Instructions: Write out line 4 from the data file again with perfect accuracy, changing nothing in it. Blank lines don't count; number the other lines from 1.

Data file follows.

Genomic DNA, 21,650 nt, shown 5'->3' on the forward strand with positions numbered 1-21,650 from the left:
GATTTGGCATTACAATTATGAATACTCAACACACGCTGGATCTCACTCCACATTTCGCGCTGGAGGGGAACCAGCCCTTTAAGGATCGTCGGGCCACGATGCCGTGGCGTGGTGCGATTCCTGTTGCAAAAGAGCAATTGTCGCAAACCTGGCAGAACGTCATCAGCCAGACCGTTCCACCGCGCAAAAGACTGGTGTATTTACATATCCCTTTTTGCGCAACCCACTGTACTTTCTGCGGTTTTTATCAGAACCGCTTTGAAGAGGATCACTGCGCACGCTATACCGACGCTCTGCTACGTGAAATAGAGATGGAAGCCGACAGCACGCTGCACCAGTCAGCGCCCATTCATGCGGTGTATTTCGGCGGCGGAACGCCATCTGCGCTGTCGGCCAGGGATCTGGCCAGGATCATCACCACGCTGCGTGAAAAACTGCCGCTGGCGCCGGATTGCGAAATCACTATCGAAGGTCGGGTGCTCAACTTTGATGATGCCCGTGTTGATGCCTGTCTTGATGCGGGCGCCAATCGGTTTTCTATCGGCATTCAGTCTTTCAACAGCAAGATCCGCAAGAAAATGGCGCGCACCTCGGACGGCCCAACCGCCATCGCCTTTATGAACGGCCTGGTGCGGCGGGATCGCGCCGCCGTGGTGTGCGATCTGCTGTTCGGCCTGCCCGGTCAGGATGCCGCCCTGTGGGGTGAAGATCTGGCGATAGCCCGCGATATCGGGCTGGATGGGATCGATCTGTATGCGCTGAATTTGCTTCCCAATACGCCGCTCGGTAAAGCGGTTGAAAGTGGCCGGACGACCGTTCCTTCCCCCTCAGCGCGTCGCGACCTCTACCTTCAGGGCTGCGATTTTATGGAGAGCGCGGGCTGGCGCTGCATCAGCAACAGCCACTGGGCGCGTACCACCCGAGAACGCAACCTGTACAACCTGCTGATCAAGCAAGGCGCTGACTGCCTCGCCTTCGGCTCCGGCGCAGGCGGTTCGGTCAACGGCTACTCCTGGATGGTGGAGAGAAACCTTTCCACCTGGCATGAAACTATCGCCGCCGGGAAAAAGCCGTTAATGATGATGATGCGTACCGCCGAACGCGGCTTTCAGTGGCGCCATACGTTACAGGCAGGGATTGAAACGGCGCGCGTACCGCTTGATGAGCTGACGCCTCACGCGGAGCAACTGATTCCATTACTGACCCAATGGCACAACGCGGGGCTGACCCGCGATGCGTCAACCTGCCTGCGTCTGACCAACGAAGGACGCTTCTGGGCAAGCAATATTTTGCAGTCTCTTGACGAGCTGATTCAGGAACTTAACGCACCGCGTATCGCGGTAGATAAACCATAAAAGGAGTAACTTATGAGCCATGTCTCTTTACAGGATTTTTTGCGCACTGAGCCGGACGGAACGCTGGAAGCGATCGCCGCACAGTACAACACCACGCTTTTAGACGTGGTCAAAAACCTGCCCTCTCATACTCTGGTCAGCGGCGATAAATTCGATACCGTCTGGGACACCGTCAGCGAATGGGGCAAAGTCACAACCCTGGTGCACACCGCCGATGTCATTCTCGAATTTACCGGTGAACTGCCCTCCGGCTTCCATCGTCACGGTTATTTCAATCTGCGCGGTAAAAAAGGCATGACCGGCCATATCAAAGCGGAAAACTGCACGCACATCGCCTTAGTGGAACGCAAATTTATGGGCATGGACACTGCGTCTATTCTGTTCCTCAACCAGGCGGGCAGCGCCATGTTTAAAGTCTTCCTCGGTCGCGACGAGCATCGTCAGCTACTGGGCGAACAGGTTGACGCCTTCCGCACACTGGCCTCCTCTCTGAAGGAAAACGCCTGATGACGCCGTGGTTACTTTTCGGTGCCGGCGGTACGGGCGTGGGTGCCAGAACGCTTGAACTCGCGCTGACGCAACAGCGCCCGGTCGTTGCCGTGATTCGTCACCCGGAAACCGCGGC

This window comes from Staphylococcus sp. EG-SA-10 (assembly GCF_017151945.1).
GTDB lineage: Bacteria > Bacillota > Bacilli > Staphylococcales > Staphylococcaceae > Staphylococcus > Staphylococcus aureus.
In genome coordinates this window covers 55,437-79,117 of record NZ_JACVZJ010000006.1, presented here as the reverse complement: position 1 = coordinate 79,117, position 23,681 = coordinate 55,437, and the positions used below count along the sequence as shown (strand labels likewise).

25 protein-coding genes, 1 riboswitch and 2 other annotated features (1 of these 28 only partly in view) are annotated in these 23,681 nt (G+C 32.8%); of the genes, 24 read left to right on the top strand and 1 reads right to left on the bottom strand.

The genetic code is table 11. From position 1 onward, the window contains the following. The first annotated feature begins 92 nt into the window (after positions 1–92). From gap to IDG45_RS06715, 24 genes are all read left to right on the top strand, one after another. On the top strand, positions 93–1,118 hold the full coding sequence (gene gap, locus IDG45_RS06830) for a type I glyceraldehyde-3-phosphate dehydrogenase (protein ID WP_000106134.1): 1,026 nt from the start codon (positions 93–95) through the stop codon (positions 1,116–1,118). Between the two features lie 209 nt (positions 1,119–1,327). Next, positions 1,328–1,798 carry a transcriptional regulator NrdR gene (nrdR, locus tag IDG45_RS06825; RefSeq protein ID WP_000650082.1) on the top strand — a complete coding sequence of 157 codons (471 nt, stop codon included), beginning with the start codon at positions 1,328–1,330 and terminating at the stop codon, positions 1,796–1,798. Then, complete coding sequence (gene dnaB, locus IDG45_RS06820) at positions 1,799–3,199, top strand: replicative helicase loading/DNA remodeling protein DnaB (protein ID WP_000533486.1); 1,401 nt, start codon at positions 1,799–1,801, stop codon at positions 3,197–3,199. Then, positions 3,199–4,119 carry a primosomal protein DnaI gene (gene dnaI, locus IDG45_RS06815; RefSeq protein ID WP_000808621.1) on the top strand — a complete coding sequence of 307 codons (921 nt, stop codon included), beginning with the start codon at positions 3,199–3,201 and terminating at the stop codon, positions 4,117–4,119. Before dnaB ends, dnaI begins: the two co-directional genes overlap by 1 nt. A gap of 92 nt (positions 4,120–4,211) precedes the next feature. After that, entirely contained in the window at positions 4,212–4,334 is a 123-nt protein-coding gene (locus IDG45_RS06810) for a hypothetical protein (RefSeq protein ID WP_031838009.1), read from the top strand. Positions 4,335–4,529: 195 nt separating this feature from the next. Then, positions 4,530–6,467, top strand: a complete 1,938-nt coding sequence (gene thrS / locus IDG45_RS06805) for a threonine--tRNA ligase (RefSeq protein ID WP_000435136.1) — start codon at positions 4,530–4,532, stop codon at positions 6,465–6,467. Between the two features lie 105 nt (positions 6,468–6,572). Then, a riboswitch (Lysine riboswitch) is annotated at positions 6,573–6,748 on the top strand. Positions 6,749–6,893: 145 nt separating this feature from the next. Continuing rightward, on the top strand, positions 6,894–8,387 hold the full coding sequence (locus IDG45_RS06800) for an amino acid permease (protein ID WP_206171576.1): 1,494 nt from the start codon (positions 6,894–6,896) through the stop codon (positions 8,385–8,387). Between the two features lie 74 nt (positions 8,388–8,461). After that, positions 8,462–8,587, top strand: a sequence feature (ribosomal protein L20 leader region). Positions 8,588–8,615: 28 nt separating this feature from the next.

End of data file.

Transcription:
GTDB lineage: Bacteria > Bacillota > Bacilli > Staphylococcales > Staphylococcaceae > Staphylococcus > Staphylococcus aureus.